County Issue / Water Rationing :...
Scott Lee, Mayor of Fillmore
No, I don’t think all cities have to ration equally. Each city has unique needs and should be looked at on an individual basis. Fillmore is already consuming below the county average, including below Ventura’s average. During the last six months, we were consuming 4% less than last year. This reduction is strictly on a volunteer basis. The city has already in place requirements enacted approximately a year ago requiring low-flow faucets and low-flow toilets on all new construction. I think each community knows the best what it’s going to take to conserve water. We’re making a special effort to contact individually the big users in town. The biggest use of water in our city is the city itself. We’re retrofitting City Hall with low-flow toilets and concentrating on landscaping to cut our consumption by over 10%. The fruit packinghouses are big users. One is already close to doing a water recycling project and we’re seeing what the city can do to encourage that. Many of the cities have their own projects, therefore it is hard to mandate 10 cities to have exactly the same conservation laws.
James A. Hubert, Engineer and manager, Calleguas Municipal Water District
I think that all the cities should be in some kind of controlled program in view of the current water situation. But I don’t know how you can be equal in each one of them. You have a tremendous range in water rates if you’re talking about water penalties. You look throughout the state and you’ll see there are some areas where people are pumping at $75 an acre-foot and federal projects where people are buying water for $7 an acre-foot. You can’t say what’s equal or fair. People just should quit wasting water and treat it like the drought is going to go on. One of the problems I’ve seen is people just don’t believe that can happen. The person that turns the tap on is the one that’s responsible. I suppose if you look at Santa Barbara, the only way they got people to cut down is by imposing huge penalties. That gets their attention. But how could a bureaucracy like the county sit down and make the rules when they’re not the ones that have all these various water agencies? You just can’t make one size fit all.
Gina K. Manchester, General manager, Camrosa Water District
I think any public or private agency responsible for serving water to the public should send the public a consistent and firm message that they are requiring conservation. On that basis, all cities should indeed have a strict water restriction policy. However, you must understand that the same reasoning holds true for Ventura County that held true when the governor did not take the state water resource control board’s recommendation to ration every household in California to 300 gallons a day. He’s smarter than that and knows that is not a workable solution. So yes, we need to send a strong message. And no, it does not have to be the same rule for everybody. No, the system is not fair and if people are looking for fairness, they’re going to be disappointed because it ain’t fair! Ventura County is trying to provide a coordinated effort and consistent communication to the public about the drought. There is not one pat answer. It has to do with exploring every possible means of reclaiming, conserving and balancing new water development with environmental considerations.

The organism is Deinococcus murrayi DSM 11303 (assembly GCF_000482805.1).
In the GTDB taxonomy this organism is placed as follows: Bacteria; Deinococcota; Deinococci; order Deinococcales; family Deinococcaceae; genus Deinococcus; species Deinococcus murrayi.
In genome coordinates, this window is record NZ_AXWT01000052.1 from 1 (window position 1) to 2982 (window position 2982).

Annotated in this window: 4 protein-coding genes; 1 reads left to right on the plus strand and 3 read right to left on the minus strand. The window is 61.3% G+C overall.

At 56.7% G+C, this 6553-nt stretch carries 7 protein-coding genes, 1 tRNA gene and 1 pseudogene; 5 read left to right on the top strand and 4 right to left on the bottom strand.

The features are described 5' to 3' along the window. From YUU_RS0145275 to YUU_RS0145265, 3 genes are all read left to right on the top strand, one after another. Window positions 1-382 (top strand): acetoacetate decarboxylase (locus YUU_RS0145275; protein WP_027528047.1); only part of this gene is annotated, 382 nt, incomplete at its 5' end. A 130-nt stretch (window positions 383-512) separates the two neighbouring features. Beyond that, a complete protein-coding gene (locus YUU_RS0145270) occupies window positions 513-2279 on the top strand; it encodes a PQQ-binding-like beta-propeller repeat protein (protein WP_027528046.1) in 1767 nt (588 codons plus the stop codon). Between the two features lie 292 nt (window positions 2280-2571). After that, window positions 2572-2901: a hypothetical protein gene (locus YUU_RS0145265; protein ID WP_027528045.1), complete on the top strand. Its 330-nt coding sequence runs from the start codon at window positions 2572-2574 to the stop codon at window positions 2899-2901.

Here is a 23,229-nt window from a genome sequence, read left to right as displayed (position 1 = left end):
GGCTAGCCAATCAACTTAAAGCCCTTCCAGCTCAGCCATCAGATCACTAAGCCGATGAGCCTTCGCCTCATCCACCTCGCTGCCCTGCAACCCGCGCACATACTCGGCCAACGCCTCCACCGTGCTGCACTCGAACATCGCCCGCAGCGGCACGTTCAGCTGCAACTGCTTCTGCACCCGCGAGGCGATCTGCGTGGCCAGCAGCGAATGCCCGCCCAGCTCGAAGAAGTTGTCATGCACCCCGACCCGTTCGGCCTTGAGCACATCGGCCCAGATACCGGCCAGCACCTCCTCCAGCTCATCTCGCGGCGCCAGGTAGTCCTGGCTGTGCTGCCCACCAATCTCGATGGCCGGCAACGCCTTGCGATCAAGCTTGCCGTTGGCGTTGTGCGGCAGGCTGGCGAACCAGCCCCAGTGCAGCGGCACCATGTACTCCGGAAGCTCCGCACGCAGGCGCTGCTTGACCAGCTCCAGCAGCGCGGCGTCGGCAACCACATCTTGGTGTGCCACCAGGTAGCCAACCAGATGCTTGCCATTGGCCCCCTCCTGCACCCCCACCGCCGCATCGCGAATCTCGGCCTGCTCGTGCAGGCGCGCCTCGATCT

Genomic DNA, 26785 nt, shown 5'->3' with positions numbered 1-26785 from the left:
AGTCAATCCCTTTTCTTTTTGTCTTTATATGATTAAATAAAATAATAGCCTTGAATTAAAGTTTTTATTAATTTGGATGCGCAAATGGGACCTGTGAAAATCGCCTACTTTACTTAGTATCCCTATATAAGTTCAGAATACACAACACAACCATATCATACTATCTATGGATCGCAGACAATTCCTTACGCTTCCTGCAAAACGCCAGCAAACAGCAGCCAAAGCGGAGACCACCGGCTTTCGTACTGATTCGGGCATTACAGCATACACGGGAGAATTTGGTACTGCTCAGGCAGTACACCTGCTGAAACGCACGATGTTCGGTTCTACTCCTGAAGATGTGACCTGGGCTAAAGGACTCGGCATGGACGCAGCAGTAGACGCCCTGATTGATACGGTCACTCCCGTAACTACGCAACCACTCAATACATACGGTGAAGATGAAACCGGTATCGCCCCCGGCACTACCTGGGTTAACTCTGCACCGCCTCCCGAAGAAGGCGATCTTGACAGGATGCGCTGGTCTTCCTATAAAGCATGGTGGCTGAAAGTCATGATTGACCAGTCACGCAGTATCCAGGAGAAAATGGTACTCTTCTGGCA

John J. Johnson, General manager, Casitas Municipal Water District
Probably not, and the reason is that each city, whether they’re supplied by a water agency or provide the water themselves, has invested over the long term differently than the others. Each has done different things to try to deal with their own water supply system. What you have to do is deal with the situation that each city finds itself in. What is fair has more to do with the viewpoint of the local community. It depends upon what they’ve done in the past. For example, in Casitas, along with Ventura, we began our program a year and a half ago. We’ve gone through an extensive public information program. We’ve cut back usage so our supplies can be extended. You can make a smaller, earlier cut that will do more than a larger, later cut. Just because the others haven’t done that, should we do the same things they’re doing? That’s one of the many arguments to keep water decisions on a local basis rather than at the state or countywide level. I really think you’ve got to let the local folks figure it out.
John K. Flynn, Ventura County supervisor
I think conservation countywide is absolutely necessary and should be mandated. We need to plan for a worst-case situation. If this drought should continue for two more years, the only water we will have is the water we save today. Every city is different. That is understood. However, every city should have a mandated water conservation program. It will vary somewhat, but the similarity among the cities will be that each city has one. That is absolutely necessary if we are to get through this drought situation. The drought is serious, the most serious problem we’ve faced in a long time. That means city, business, industry, construction and agriculture users will all have to tighten up. If we get into a position where the health and welfare of the county residents, cities and the unincorporated areas are threatened, then the county may have the authority to require mandatory water rationing by the cities. However, I think a better approach is the one we are taking with the drought emergency committee. I think out of this committee we will see a drought plan emerge.